The phrase ‘open space’ implies transparency, freedom of movement and visibility within the public domain. However, Tristan Fennell posits the validity of the definition of ‘open spaces’. Treating the megapolis city as a socially active object was critical for Fennell in developing this series.
In the context of the city, it invites an assumption that all individuals have equal political, social and economic rights but it does not hold true. Homeless individuals might live in the city, but do not own the city. They may be made visible within statistical records, yet the fragmentation of urban life means that they are invisible due to their living conditions, circumstances and lack of solid foundations.
Photography has the ability to locate and frame such spatial and social tensions. They invite the viewer to critically question their own and others’ sense of identity within the city.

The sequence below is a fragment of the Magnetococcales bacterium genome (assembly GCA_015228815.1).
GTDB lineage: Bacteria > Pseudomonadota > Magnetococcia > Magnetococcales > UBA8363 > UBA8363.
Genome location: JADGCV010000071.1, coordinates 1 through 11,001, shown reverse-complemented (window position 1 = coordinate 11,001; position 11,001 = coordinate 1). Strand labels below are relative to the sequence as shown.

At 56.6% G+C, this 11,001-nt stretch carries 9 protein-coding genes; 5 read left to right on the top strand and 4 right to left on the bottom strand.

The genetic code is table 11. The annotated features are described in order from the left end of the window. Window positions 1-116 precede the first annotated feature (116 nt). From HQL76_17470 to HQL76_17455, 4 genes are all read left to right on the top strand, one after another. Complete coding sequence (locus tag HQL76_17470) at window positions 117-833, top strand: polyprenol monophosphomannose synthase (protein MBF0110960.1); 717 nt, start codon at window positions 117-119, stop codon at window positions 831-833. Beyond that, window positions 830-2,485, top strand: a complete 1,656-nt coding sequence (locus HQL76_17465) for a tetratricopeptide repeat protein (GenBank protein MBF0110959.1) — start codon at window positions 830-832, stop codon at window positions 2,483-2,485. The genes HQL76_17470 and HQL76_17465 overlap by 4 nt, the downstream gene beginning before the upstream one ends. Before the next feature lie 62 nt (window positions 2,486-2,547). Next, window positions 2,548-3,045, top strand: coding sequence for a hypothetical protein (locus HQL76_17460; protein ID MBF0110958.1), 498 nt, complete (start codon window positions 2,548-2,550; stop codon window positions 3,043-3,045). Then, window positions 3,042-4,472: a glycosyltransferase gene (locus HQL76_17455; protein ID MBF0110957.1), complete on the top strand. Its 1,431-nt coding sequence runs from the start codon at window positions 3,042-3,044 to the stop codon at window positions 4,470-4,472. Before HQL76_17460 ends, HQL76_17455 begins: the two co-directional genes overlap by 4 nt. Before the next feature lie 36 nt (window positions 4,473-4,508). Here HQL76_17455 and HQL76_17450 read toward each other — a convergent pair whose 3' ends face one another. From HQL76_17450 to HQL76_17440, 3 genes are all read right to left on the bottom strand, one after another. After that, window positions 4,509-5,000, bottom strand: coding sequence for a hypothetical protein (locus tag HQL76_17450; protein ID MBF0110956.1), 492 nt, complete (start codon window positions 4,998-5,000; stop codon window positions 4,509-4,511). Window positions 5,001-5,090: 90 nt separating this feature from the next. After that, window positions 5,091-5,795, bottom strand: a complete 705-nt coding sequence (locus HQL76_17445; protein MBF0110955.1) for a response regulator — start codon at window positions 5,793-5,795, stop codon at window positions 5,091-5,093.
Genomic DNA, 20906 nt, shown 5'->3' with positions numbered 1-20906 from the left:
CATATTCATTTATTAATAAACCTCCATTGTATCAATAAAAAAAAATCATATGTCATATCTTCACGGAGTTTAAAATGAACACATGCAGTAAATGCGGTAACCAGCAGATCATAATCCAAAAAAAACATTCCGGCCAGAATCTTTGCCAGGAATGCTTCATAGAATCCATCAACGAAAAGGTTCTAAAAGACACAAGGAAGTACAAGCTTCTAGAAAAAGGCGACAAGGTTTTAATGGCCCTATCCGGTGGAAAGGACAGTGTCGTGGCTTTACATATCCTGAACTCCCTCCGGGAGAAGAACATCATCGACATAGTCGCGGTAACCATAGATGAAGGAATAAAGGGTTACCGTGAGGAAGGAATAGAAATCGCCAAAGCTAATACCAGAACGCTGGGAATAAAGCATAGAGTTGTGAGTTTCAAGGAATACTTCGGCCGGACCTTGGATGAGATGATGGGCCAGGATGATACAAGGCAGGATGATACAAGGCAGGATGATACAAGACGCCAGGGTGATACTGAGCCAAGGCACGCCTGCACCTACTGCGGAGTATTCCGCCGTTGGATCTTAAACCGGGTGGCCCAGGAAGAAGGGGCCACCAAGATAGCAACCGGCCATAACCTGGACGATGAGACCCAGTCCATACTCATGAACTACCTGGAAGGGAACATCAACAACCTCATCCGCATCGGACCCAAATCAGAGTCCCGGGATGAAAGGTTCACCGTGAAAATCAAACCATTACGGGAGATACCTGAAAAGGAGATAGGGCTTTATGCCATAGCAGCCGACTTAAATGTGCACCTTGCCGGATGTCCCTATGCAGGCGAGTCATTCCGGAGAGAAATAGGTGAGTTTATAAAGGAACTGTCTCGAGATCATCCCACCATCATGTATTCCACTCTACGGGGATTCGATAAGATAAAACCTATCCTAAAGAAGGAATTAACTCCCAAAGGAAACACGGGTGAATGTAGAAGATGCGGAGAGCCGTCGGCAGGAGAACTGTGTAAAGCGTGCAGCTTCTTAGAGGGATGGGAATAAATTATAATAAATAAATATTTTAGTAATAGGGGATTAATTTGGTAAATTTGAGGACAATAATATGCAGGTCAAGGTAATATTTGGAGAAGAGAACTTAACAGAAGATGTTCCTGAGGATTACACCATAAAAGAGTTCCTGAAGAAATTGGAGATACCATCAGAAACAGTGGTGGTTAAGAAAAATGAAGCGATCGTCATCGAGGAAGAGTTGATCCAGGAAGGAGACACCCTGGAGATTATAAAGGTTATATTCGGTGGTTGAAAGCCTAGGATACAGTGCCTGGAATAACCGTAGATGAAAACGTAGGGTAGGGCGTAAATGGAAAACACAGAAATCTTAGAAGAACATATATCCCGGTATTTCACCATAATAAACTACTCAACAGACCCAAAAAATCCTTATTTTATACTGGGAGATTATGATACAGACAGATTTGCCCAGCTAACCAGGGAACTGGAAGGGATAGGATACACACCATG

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About the Artist
Tristan Fennell graduated with a BA Honours in Photography from the Dublin Institute of Technology, Ireland in 2002. In 2003 he moved to Tokyo for three years to study how cities should materially work in a way that simultaneously opposes and complements the western paradigm of the city. In 2004, he graduated with a Masters in Photography and Urban Cultures from Goldsmiths College, University of London.